Friday, 13 August 2010
Defend public transport - we should organise to stop cuts to bus and Metro services
This follows the news two weeks ago of plans to completely scrap free Tyne and Wear Metro passes for over-60s. This is a serious change for the worse. I pay £450 a year for my Metro pass, while anyone over 60 is entitled to an all-areas, all-times pass for just a nominal fee of £12. The plan is to abolish the over-60s scheme entirely.
Taken together these measures will mean a deterioration in public transport in the North East, and people's access to it. It sums up the irrationality of the cuts agenda, and of the society we live in.
We face catastrophe as a result of climate change. It therefore makes sense - if you put people and planet before the profits of a tiny minority - to invest far more in public transport. Instead we're being told to accept poorer bus services and a more expensive Metro.
It is widely recognised that many older people suffer social isolation and lack the close connections with others that support both individual wellbeing and social cohesion. The scrapping of free Metro travel and cuts to bus routes would make it much harder for many of them, especially the poorest, to get out and about, visit relatives and friends, etc.
Want improved public safety for children? Get more people out of cars and on to the buses and Metro trains. A nicer physical environment? The same again.
The cuts are starting to hit hard. We don't have to wait until October's spending review - it's happening now.
Listening to the vox pops on the radio, it is obvious that people are unhappy about the news of cuts to the buses. There's an awareness that it's a change for the worse and will significantly affect some people' lives.
But there are also repeated comments on the lines of "I don't see any alternative" or "I think it's inevitable now". A number of these remarks are clearly not examples of people thinking such cuts are the only option available.
These remarks are followed by comments like "This government is obviously set on making cuts". The fatalism is therefore often a sense of being too weak to resist the government, rather than a case of ideologically 'accepting the need for cuts'.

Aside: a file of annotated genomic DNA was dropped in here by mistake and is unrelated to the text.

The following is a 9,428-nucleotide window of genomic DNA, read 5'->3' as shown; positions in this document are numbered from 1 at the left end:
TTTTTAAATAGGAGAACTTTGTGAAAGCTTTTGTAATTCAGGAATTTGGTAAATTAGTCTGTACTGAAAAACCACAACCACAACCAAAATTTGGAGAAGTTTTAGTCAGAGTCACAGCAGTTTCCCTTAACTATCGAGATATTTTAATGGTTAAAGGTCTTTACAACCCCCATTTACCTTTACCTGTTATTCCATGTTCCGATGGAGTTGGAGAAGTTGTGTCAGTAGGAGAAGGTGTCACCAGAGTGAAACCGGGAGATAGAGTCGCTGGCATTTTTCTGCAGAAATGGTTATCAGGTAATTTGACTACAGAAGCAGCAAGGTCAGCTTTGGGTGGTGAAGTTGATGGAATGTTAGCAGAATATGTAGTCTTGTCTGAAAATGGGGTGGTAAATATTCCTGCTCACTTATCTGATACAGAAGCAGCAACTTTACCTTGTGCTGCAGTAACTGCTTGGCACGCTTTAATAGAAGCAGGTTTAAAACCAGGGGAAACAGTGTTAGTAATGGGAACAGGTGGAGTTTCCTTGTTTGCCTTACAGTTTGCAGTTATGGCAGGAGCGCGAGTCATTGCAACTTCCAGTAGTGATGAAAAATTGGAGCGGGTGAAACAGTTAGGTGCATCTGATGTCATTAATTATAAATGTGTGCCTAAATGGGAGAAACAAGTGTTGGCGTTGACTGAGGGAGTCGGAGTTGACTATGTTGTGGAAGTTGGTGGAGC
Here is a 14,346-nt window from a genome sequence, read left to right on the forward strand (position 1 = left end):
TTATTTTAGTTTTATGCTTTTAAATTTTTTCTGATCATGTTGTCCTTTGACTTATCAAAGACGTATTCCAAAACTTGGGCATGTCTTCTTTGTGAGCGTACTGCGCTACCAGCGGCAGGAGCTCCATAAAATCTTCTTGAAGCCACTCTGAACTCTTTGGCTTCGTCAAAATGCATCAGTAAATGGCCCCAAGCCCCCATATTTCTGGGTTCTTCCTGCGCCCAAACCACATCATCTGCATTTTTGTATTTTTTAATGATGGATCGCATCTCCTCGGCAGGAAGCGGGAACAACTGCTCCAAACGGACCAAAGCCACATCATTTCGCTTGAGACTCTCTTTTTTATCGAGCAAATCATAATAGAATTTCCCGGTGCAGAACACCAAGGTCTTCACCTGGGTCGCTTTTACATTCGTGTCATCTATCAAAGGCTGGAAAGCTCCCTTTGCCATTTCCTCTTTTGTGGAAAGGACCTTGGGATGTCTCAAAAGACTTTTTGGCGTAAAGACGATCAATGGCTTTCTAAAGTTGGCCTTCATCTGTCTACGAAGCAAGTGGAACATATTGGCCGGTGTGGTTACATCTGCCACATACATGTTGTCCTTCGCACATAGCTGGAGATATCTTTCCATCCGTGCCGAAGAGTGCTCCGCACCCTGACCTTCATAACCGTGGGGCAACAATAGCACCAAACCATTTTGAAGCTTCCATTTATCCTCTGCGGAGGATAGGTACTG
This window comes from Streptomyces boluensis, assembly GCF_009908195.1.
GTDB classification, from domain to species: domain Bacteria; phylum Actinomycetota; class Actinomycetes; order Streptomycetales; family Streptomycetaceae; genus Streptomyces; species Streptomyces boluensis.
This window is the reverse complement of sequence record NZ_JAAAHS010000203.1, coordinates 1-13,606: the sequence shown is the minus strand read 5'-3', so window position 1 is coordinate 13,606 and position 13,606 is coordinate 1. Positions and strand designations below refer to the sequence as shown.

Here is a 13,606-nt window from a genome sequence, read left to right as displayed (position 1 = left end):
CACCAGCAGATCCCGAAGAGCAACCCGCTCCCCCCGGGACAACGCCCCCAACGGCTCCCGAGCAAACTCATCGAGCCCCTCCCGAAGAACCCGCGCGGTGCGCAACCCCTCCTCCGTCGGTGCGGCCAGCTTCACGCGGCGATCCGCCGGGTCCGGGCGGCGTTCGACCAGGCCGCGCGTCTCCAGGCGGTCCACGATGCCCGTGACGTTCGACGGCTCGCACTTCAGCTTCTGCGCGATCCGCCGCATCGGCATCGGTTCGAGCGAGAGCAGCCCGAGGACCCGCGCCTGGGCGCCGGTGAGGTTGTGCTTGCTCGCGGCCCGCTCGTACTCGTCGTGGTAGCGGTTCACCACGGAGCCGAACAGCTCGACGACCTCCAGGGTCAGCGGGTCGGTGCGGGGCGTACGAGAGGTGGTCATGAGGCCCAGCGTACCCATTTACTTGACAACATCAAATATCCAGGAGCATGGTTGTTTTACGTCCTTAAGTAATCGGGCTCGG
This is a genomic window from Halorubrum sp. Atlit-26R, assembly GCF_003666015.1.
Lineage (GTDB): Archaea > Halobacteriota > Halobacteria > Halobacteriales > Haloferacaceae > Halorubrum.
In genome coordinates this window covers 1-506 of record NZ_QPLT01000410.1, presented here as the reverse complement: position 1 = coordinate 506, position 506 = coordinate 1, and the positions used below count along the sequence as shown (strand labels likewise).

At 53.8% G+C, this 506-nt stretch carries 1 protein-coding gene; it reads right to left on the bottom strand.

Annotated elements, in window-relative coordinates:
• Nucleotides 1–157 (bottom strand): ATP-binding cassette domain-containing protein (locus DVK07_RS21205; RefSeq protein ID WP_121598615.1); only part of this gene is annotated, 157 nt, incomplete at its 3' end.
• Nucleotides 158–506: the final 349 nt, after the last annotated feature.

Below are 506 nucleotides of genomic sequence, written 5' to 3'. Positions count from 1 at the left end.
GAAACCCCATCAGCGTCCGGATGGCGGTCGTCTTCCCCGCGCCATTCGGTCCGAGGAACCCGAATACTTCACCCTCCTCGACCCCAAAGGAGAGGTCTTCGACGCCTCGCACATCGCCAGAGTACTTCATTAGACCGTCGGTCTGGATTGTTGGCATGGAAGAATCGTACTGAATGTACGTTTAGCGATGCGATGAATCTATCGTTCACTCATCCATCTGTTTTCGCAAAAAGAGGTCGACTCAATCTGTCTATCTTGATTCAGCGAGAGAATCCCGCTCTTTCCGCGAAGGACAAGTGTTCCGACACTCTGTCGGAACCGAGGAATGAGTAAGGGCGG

Any victories, however small scale, will raise confidence to campaign against other cuts. We will need to generalise from those experiences. At the same time we have to make the economic and political case for alternatives to austerity, demonstrating why the ConDem coalition's policies are bad for economic recovery, unjust in their effects, and unnecessary.
We also need something on a bigger scale - at a national level, with connections to movements of resistance in other countries facing austerity - that can increase co-ordination and help the whole movement generalise from the successes we have.
That's where the new Coalition of Resistance initiative comes in. This national campaign is also essential because the source of decision-making behind these local cuts is in central government. We have to challenge Westminster politicians, not just the local councils, transport authorities and so on.
The Coalition of Resistance conference is on 27 November. There will no doubt be activists in many areas of the country organising locally to build for it.
In Tyne and Wear we hope to connect local campaigning with the bigger project of building a national coalition. To that end a local planning meeting in Newcastle has been called. It will be on Wednesday 25 August, 7pm at The Bridge Hotel (upstairs), Castle Garth, Newcastle.
See Facebook Event.